Bullying or harassment can be one individual impacting one or more individuals or it may involve groups of people against an individual or a group of people. It might be obvious or it might be insidious. It may be persistent or an isolated incident. It can occur in written communications, by phone or through email, as well as face-to-face. Whether or not the complainant raised a concern at the time of an incident with an individual accused is not relevant.
Harassment and bullying are matters of individual perception; what is perceived as harassing or bullying behaviour will vary on an individual and situational basis and therefore regardless of intent (i.e. “banter” is not an excuse), any behaviour which causes discomfort should be considered inappropriate and subject to investigation and sanction.
BAAS recognises that alcoholic beverages are frequently provided at academic conferences, and emphasises that intoxication (of any party) is not an excuse in cases of harassment. BAAS is working to reduce the drinking culture at BAAS conferences and to ensure that all attendees feel welcome and included at our events.
Vexatious complaints will not be tolerated and will be investigated in their own right.
The Equality Act 2010 defines harassment as unwanted conduct which has the purpose or effect of violating the dignity of an individual, or creates an intimidating, hostile or offensive environment. Harassment may be connected to an individual’s characteristics, directly, indirectly or via association, one or more of which may be protected under the Equality Act 2010.
According to the Advisory, Conciliation and Arbitration Service (ACAS), bullying is unwanted conduct which has the purpose or effect of violating an individual’s dignity or creating an intimidating, hostile, degrading, humiliating or offensive environment for that individual. The actions themselves may not have been deliberate. It is not necessarily always obvious or apparent to others.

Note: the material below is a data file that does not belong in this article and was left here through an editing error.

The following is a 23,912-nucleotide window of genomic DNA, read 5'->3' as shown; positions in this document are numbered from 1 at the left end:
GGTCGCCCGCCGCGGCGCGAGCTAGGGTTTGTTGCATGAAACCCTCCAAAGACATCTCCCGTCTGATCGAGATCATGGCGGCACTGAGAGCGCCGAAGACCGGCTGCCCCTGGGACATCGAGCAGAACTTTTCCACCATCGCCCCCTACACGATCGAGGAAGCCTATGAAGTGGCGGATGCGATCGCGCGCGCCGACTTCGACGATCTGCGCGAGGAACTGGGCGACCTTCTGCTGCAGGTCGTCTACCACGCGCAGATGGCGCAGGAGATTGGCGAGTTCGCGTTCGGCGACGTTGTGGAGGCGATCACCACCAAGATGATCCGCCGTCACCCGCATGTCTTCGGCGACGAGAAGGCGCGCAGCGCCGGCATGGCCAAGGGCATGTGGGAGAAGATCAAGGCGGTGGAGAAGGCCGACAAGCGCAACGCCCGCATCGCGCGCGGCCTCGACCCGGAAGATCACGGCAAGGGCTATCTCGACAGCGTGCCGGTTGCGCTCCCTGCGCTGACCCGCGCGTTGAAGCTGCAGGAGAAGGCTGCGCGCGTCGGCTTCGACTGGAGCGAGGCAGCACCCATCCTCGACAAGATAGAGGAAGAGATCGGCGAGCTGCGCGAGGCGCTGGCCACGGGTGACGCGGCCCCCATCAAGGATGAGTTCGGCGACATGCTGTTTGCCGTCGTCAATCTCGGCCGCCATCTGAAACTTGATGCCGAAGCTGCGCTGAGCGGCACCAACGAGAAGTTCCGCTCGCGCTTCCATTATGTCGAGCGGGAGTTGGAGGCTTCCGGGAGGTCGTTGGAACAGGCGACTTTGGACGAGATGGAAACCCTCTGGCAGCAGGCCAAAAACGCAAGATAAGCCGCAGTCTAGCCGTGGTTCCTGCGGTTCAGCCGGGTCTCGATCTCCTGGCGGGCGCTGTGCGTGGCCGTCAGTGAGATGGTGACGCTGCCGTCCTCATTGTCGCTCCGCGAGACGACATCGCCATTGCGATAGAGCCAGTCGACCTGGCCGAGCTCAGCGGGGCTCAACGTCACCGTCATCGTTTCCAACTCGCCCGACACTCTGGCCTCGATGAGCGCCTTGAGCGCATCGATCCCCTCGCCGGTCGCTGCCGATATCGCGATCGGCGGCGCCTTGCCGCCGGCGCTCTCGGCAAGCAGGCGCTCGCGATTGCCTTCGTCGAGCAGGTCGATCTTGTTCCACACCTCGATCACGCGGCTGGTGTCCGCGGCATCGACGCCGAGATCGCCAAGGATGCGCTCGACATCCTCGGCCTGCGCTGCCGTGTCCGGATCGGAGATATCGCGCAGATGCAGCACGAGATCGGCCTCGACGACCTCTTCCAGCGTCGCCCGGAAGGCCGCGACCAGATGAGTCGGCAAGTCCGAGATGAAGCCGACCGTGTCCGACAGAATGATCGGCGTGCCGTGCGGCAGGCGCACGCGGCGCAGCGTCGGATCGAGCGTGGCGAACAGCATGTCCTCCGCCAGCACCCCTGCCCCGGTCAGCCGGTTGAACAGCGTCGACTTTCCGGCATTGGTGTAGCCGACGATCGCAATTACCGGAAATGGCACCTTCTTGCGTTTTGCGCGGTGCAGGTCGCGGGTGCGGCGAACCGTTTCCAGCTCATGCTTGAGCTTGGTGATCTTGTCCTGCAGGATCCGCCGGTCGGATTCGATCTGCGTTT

Bullying can also involve the misuse of power. Power does not always mean being in a formal position of authority, but can include both personal strength and the power to coerce through fear or intimidation.
According to the Equality and Human Rights Commission, discrimination occurs when a person is treated less favourably than someone else, often on the grounds of a protected characteristic. It can be direct, indirect, by association or by perception.
Behaviour that will not be tolerated by BAAS includes, but is not limited to:
- Offensive, demeaning, or belittling comments related to gender, gender expression (including misgendering or deadnaming), sexual orientation, disability, age, physical appearance, body size, race, ethnicity, religion, or career stage; that is to say, comments which reinforce social or academic structures of domination;
- Sustained interruption or disruption of talks or other events, or the use of Q&A sessions to demean, belittle or degrade others;
- Deliberate intimidation, stalking, or following;
- Photographing or recording of an individual without their consent;
- Inappropriate and/or unwanted physical contact, including inappropriate or aggressive gestures;
- Unwelcome sexual attention or innuendo, sexual advances linked to reward or threat of retaliation, or requests for sexual favours (see section on Sexual Harassment and Misconduct, below);
- Advocating for, or encouraging, any of the above behaviour.
Sexual Harassment and Misconduct
Members have reported incidents of sexual misconduct at recent BAAS conferences. Sexual harassment and misconduct covers a broad range of inappropriate and unwanted behaviours of a sexual nature. It includes a wide range of behaviour, such as:
- Sexual comments or jokes;
- Displaying sexually graphic pictures, posters or photos outside the context of scholarly analysis;
- Suggestive looks, staring or leering;
- Propositions and sexual advances;
- Making promises in return for sexual favours;
- Sexual gestures;
- Intrusive questions about a person’s private or sex life, and discussing your own sex life;
- Sexual posts or contact on social media;
- Spreading sexual rumours about a person;